Welcome to Renters Week Horror Stories, a weeklong feature where Curbed shares the downright terrifying stories of regular Chicago renters and landlords. Have you had an awful experience with a roommate or a landlord? Or perhaps you're a property owner who's had to collect rent from the tenant from hell. Either way, be sure to share your story to qualify to win a two-night staycation at a local boutique hotel. Take a quick gander at the official rules and be sure to submit your tales of renter anguish and horror to our tip line right away!
It was December 23, 2008. I lived on the 24th floor of a high rise on Michigan Avenue, in a tiny studio apartment. Before dawn, I awoke to a loud rushing sound, and got out of bed to call the 24-hour doorman downstairs who I thought would want to be aware. As a swung my feet out of bed and put them on the floor, I felt a squish. My feet sank into a totally soaked carpet. Squish.
Deciding to skip the phone, I left my unit and went downstairs to talk to the doorman personally. He was surprised to see me, still in pajamas and barefoot, but said he'd call the maintenance man right away. He advised that I should head back up to my unit, and maintenance would come knocking. I went back to my apartment and my entire place was flooded about an inch. I squished back to my bed on high ground and waited. Maintenance came an hour later and was very surprised to see all the water in my unit. "We'd heard there was a leak, but no one above you has standing water, and no one below you either. We're investigating it but the building owner is on vacation and so we can't really do anything until he gives authorization." While they were there, we all heard a loud crash in bathroom, but upon looking, we couldn't actually see anything that had caused it. It was as if the crash happened behind the wall.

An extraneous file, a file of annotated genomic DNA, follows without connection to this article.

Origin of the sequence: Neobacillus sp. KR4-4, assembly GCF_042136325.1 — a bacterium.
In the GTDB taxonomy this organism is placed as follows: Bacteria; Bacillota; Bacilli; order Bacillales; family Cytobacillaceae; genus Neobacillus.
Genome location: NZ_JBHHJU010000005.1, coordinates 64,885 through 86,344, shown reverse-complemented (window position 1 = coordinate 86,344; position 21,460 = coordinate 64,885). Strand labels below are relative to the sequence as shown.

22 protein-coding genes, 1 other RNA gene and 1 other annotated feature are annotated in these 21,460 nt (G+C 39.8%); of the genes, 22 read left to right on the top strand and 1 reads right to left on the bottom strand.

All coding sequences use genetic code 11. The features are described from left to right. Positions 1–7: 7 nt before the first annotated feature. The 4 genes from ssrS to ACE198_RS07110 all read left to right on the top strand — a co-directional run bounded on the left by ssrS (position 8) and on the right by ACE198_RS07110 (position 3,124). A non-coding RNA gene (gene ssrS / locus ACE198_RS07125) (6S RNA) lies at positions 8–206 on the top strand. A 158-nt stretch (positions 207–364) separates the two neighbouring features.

The sun rose and the day began. I moved everything that wasn't already waterlogged to higher ground and hung out in the building's community room with my laptop, waiting for news. Around 10 a.m., the head of maintenance found me and very calmly explained what he had discovered, and it was not good. I lived in tier 12, on the 24th floor. On the 36th floor, someone in my tier had gone away for the holidays and left their window open. The extreme cold had caused the water in their toilet to freeze solid and fall backwards through their bathroom wall and then down, taking every pipe with it as it went, landing behind my bathroom wall. Because my floor was the bottom floor of a firebreak, the toilet landed solidly there, instead of continuing to fall.
It was two days before Christmas, and I had to leave with no notice due to obvious safety issues. They needed to remove all of the carpeting and lower drywall and replace it because it had been exposed to dirty water. They needed to open up my bathroom wall to get at the broken toilet behind it, and fix all the pipes going upwards from there, so one from the building was able to guarantee when I could come back home. In the end, I was displaced through the first week of the new year. I couch-surfed through Christmas and New Year's and ultimately lost most of my furniture and pretty much anything that was touching the floor that couldn't be bleached.
No one from the management company contacted me through all this, just the building maintenance guy, so I contacted the management company once I was able to move back in to see if I could not pay a prorated rent amount for the months I couldn't fully live there. As a response, the building manager sent me a sympathy card. Like, the kind you get when someone has died. A sympathy card, signed but with no note, slipped into my mailbox.